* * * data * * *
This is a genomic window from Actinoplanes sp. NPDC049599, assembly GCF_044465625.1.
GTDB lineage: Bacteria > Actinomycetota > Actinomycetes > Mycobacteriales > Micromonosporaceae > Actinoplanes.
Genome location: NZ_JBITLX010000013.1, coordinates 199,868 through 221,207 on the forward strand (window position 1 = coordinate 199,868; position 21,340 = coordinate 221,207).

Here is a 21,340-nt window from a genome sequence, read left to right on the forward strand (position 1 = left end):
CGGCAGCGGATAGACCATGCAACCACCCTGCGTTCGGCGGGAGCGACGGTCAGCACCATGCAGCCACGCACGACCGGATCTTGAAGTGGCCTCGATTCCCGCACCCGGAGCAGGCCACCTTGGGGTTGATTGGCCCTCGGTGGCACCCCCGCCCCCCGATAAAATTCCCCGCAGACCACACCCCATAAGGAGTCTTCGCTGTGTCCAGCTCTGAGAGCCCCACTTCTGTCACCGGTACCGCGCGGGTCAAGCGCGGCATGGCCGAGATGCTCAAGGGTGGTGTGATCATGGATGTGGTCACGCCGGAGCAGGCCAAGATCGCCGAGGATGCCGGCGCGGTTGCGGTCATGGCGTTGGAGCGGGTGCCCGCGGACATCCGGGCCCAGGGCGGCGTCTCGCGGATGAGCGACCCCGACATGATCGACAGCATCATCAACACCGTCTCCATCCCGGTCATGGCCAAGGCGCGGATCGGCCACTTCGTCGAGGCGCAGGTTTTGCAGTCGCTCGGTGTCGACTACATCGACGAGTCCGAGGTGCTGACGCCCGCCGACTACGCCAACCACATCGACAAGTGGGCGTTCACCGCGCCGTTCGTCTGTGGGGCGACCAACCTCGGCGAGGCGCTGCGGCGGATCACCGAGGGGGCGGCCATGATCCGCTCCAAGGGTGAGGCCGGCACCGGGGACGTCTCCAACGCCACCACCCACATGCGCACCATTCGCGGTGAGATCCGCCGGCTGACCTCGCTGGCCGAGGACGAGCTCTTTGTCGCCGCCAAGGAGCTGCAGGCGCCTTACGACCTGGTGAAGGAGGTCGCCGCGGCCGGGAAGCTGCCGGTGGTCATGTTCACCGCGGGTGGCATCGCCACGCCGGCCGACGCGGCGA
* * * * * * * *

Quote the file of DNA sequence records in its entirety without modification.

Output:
This is a genomic window from Actinoplanes sp. NPDC049599, assembly GCF_044465625.1.
GTDB lineage: Bacteria > Actinomycetota > Actinomycetes > Mycobacteriales > Micromonosporaceae > Actinoplanes.
Genome location: NZ_JBITLX010000013.1, coordinates 199,868 through 221,207 on the forward strand (window position 1 = coordinate 199,868; position 21,340 = coordinate 221,207).

Here is a 21,340-nt window from a genome sequence, read left to right on the forward strand (position 1 = left end):
CGGCAGCGGATAGACCATGCAACCACCCTGCGTTCGGCGGGAGCGACGGTCAGCACCATGCAGCCACGCACGACCGGATCTTGAAGTGGCCTCGATTCCCGCACCCGGAGCAGGCCACCTTGGGGTTGATTGGCCCTCGGTGGCACCCCCGCCCCCCGATAAAATTCCCCGCAGACCACACCCCATAAGGAGTCTTCGCTGTGTCCAGCTCTGAGAGCCCCACTTCTGTCACCGGTACCGCGCGGGTCAAGCGCGGCATGGCCGAGATGCTCAAGGGTGGTGTGATCATGGATGTGGTCACGCCGGAGCAGGCCAAGATCGCCGAGGATGCCGGCGCGGTTGCGGTCATGGCGTTGGAGCGGGTGCCCGCGGACATCCGGGCCCAGGGCGGCGTCTCGCGGATGAGCGACCCCGACATGATCGACAGCATCATCAACACCGTCTCCATCCCGGTCATGGCCAAGGCGCGGATCGGCCACTTCGTCGAGGCGCAGGTTTTGCAGTCGCTCGGTGTCGACTACATCGACGAGTCCGAGGTGCTGACGCCCGCCGACTACGCCAACCACATCGACAAGTGGGCGTTCACCGCGCCGTTCGTCTGTGGGGCGACCAACCTCGGCGAGGCGCTGCGGCGGATCACCGAGGGGGCGGCCATGATCCGCTCCAAGGGTGAGGCCGGCACCGGGGACGTCTCCAACGCCACCACCCACATGCGCACCATTCGCGGTGAGATCCGCCGGCTGACCTCGCTGGCCGAGGACGAGCTCTTTGTCGCCGCCAAGGAGCTGCAGGCGCCTTACGACCTGGTGAAGGAGGTCGCCGCGGCCGGGAAGCTGCCGGTGGTCATGTTCACCGCGGGTGGCATCGCCACGCCGGCCGACGCGGCGA